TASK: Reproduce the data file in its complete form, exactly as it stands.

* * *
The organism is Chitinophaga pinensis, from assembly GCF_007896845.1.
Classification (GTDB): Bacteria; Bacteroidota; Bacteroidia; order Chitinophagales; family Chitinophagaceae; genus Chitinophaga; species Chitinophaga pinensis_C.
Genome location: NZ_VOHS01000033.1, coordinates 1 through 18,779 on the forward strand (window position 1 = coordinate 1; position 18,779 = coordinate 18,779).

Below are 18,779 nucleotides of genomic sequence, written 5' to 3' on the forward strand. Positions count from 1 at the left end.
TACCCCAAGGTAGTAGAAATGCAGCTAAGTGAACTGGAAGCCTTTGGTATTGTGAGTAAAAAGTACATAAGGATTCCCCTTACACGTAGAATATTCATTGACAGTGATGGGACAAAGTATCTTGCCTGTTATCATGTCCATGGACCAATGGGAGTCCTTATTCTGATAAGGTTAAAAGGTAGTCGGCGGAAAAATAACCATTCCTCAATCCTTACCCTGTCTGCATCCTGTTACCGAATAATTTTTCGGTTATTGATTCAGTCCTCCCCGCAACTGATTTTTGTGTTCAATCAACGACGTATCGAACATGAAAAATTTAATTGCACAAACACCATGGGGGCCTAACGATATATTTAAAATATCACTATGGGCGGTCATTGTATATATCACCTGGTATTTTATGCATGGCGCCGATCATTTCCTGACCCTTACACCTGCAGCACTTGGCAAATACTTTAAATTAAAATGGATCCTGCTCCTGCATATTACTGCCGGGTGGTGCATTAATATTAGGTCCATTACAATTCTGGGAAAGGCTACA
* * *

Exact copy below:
The organism is Chitinophaga pinensis, from assembly GCF_007896845.1.
Classification (GTDB): Bacteria; Bacteroidota; Bacteroidia; order Chitinophagales; family Chitinophagaceae; genus Chitinophaga; species Chitinophaga pinensis_C.
Genome location: NZ_VOHS01000033.1, coordinates 1 through 18,779 on the forward strand (window position 1 = coordinate 1; position 18,779 = coordinate 18,779).

Below are 18,779 nucleotides of genomic sequence, written 5' to 3' on the forward strand. Positions count from 1 at the left end.
TACCCCAAGGTAGTAGAAATGCAGCTAAGTGAACTGGAAGCCTTTGGTATTGTGAGTAAAAAGTACATAAGGATTCCCCTTACACGTAGAATATTCATTGACAGTGATGGGACAAAGTATCTTGCCTGTTATCATGTCCATGGACCAATGGGAGTCCTTATTCTGATAAGGTTAAAAGGTAGTCGGCGGAAAAATAACCATTCCTCAATCCTTACCCTGTCTGCATCCTGTTACCGAATAATTTTTCGGTTATTGATTCAGTCCTCCCCGCAACTGATTTTTGTGTTCAATCAACGACGTATCGAACATGAAAAATTTAATTGCACAAACACCATGGGGGCCTAACGATATATTTAAAATATCACTATGGGCGGTCATTGTATATATCACCTGGTATTTTATGCATGGCGCCGATCATTTCCTGACCCTTACACCTGCAGCACTTGGCAAATACTTTAAATTAAAATGGATCCTGCTCCTGCATATTACTGCCGGGTGGTGCATTAATATTAGGTCCATTACAATTCTGGGAAAGGCTACA